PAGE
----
The military regime in Cairo continues to kill supporters of ousted President Mohamed Morsi with Washington’s financial support. The Obama administration is turning hypocrisy into an art form.
Washington labors under the delusion that it controls the world. The administration insists that it must preserve its influence by giving more money to the generals in Cairo. Yet when has the United States ever exercised influence in Egypt?
For four decades American taxpayers have subsidized dictatorial regimes. The administration tried to save former president Hosni Mubarak from revolution, before supporting his overthrow. Washington’s attempts to convince Morsi to rule more inclusively, and military commander Gen. Abdel Fattah al-Sisi not to stage a coup, failed completely. Now the coup leader is ostentatiously ignoring the administration’s plea that he not force the Muslim Brotherhood underground.
Yet President Obama refuses to acknowledge the military coup, which under U.S. law would require the cut-off of American aid to Egypt. If that happened, says the administration, Gen. al-Sisi might ignore American advice!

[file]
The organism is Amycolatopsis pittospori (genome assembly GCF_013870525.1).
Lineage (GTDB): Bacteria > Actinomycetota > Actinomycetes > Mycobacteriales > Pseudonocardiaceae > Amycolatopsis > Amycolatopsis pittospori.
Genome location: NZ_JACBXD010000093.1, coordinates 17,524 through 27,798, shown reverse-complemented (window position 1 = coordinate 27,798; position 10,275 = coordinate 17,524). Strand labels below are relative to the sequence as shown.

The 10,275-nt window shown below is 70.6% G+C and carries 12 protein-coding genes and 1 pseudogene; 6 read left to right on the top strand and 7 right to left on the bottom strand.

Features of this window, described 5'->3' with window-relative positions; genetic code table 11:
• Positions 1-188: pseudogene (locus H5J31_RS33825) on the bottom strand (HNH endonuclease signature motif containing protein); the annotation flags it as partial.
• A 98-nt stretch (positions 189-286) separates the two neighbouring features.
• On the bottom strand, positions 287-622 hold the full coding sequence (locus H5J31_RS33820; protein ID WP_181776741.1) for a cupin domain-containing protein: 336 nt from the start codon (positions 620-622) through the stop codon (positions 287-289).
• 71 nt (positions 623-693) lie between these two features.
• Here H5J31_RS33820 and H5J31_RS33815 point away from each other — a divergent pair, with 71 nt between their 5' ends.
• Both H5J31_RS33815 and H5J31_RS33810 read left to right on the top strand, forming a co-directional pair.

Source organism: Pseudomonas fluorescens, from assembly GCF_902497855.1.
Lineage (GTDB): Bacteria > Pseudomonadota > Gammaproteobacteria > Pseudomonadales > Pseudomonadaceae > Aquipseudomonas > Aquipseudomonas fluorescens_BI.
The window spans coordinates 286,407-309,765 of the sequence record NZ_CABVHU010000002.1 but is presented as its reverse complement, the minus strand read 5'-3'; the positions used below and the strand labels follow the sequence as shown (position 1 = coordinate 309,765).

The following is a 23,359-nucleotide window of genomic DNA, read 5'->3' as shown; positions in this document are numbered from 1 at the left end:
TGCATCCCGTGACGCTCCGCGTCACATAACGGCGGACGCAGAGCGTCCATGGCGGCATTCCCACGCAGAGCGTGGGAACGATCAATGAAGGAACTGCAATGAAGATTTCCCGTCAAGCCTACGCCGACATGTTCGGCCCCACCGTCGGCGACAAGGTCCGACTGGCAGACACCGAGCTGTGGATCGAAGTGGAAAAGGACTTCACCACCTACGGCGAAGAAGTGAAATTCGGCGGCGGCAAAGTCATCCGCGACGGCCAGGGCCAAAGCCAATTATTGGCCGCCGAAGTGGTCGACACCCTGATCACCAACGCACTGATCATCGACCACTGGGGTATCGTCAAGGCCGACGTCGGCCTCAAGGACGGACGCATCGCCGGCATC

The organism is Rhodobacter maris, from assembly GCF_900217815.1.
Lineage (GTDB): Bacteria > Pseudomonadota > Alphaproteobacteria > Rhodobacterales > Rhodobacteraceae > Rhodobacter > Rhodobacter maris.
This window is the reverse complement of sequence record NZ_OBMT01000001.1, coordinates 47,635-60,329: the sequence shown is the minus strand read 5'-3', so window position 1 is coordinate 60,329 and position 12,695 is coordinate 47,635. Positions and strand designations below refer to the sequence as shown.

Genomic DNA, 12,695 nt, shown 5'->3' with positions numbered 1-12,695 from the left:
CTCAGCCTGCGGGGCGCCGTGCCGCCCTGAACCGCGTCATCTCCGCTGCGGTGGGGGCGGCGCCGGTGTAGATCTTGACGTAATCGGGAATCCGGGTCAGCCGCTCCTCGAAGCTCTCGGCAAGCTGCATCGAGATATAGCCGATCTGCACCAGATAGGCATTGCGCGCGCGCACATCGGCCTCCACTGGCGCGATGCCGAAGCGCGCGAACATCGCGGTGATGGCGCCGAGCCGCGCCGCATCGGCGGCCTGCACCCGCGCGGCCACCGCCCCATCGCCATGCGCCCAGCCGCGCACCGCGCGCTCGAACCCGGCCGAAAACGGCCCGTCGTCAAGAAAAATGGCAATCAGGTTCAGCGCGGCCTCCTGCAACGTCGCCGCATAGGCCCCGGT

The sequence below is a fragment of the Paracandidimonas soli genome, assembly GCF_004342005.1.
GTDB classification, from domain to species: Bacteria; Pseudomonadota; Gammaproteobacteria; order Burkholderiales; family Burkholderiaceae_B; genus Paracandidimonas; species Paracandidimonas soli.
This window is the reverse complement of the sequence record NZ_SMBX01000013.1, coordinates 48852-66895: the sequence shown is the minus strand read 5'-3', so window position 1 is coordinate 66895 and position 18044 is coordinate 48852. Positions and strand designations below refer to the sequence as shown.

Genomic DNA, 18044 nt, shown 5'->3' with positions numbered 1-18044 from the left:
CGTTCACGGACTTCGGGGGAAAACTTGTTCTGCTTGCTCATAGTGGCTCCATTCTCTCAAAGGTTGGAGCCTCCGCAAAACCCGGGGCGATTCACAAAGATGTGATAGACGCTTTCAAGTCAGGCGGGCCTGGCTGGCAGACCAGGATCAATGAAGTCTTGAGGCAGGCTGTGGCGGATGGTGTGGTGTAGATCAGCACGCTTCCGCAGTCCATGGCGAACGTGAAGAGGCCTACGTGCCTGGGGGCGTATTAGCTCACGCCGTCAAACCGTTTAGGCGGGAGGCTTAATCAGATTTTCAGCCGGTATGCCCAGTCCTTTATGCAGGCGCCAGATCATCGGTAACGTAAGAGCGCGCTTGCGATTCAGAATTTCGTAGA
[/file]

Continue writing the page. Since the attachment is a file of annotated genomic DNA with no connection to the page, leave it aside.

As I point out in my latest Forbes column:
It would have been better years ago had American officials simply shut up and done nothing. No money would have been wasted. Washington’s impotence would not have been demonstrated. The U.S. would not be complicit in decades of military rule.
Alas, Egypt is not the first instance in which the U.S. government has managed to look stupid while spending a lot of money. In fact, that is far more the rule than the exception for Washington.
For decades Washington has given away tens of billions of dollars a year for economic “assistance.” Among the lucky recipients? Crackpot communists such as Nicolae Ceausescu’s Romania and Mengistu Haile Mariam’s Ethiopia.
As in Egypt, local despots quickly learned that U.S. officials hate to admit failure and end assistance. So the money continues to flow no matter what.
Around the world, Washington officials cheerfully talk about the importance of democracy while ostentatiously backing autocracy. Today the hypocrisy is most flagrant in Central Asia and the Middle East. Indeed, the administration praised the “Arab Spring” while supporting repression in Bahrain, Saudi Arabia, and now Egypt.
Much ink has been recently spilled on preserving American credibility after President Obama made Syrian use of chemical weapons a “red line” for intervention. In fact, Washington routinely draws meaningless red lines around the globe, which are routinely ignored.
American officials never learn!
In Egypt Washington has combined equal parts hypocrisy and futility. U.S. officials are never content to just shut up and stay home. If President Obama wants to leave a positive foreign policy legacy, he should do and say less abroad.